∙Pados B, Hill R, et al. Prevalence of problematic feeding in young children born prematurely: a meta analysis. BMC Pediatrics. 2021;21:110. doi: 10.1186/s12887-021-02574-7
Background: Difficulties related to eating are often reported in children born preterm. The objective of this study was to quantitatively synthesize available data on the prevalence of problematic feeding in children under 4 years of age who were born preterm.
Methods: Literature was identified from PubMed, CINAHL, and PsycInfo. The search was limited to English language and publication years 2000–2020. To be included in the meta-analysis, the article had to report the prevalence of problematic oral feeding within a population of children born prematurely (< 37 weeks’ gestation), and the child age at the time of study had to be between full-term corrected age and 48 months. For studies meeting inclusion criteria, the following data were extracted: sample size and subsamples by gestational age and/or child age at time of study; definition of problematic feeding; measures used for assessment of feeding; gestational age at time of birth of sample; child age at time of study; exclusion criteria for the study; and prevalence of problematic feeding. Random-effects meta-analyses were performed to estimate the prevalence of problematic feeding across all studies, by gestational age at birth, and by child age at time of study.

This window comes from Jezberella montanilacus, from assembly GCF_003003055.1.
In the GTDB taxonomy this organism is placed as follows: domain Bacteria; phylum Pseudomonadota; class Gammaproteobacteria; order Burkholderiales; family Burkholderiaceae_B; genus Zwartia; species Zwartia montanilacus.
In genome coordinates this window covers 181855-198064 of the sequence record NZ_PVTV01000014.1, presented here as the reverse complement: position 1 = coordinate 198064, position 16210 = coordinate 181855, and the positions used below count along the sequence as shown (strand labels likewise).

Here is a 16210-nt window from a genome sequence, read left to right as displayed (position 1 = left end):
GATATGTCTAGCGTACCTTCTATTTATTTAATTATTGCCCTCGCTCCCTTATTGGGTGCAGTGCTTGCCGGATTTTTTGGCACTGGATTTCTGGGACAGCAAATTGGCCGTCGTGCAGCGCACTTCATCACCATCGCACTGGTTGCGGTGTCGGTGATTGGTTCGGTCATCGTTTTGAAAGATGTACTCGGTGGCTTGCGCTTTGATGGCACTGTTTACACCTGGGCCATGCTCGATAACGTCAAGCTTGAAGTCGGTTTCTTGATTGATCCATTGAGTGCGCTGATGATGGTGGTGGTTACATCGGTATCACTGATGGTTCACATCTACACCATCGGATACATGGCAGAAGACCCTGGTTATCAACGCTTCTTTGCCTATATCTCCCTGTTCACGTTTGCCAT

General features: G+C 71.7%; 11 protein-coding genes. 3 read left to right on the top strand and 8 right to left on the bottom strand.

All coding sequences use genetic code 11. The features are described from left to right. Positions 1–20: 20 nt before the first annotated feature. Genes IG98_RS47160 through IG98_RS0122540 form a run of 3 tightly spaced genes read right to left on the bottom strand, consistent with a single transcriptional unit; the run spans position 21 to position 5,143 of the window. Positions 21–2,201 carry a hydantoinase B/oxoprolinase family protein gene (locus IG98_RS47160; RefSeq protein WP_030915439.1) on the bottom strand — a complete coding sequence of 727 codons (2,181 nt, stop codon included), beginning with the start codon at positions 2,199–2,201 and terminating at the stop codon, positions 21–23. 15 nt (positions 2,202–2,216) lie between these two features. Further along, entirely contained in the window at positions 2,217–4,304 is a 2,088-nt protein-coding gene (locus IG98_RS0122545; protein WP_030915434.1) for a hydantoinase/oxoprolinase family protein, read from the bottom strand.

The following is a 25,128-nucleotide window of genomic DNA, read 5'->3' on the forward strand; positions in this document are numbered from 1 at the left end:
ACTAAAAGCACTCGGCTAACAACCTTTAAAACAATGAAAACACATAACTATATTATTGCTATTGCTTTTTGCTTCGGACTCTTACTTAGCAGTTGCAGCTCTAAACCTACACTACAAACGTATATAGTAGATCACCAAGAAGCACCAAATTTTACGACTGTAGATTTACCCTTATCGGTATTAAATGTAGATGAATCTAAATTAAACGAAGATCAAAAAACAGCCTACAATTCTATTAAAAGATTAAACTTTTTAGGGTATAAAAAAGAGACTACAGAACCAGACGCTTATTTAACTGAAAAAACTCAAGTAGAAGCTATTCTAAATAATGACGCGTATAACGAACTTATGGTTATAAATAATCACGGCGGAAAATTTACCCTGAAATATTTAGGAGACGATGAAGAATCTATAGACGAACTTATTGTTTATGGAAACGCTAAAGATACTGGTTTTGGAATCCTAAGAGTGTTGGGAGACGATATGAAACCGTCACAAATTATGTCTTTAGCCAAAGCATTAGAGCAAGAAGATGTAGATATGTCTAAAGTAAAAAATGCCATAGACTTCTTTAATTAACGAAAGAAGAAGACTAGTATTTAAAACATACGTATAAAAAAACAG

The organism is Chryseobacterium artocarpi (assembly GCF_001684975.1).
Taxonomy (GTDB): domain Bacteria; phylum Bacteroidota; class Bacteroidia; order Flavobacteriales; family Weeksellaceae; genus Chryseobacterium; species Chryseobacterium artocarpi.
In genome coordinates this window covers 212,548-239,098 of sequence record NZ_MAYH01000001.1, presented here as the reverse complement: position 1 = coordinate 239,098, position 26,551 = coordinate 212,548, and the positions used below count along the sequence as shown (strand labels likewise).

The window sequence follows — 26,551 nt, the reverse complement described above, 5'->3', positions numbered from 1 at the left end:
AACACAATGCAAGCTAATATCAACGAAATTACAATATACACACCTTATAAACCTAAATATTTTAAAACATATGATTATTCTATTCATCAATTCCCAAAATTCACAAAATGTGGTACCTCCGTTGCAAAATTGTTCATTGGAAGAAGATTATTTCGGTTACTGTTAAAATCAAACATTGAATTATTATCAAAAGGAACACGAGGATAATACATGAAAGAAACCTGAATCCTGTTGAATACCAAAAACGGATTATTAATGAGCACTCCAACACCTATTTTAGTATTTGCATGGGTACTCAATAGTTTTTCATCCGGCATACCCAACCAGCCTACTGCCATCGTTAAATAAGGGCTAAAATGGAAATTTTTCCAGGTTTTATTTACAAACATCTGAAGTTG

Results: There were 22 studies that met inclusion criteria. Overall prevalence of problematic feeding (N = 4381) was 42% (95% CI 33–51%). Prevalence was neither significantly different across categories of gestational age nor by child age at the time of study. Few studies used psychometrically-sound assessments of feeding.
Conclusion: Problematic feeding is highly prevalent in prematurely-born children in the first 4 years of life regardless of degree of prematurity. Healthcare providers of children born preterm should consider screening for problematic feeding throughout early childhood as a potential complication of preterm birth.
∙Pados B. Milk flow rates from bottle nipples: What we know and why it matters. Nursing for Women’s Health. 2021;25(3):229-235. DOI: 10.1016/j.nwh.2021.03.006
Feeding difficulties are common in infants hospitalized in the NICU and can be a challenge to manage. The purpose of this article is to explain how and why the flow rate from the bottle nipple affects physiologic stability in infants and to describe the current evidence available on the flow rates of nipples used in the hospital and after discharge. Study results have indicated that flow rate varies widely among different types of nipples. Within the same type of nipple, there can be significant variability in flow from one nipple to another. Other factors, such as type of infant formula and thickening, also affect flow. Altering the flow rate of the bottle nipple is a relatively simple intervention that may support safe oral feeding.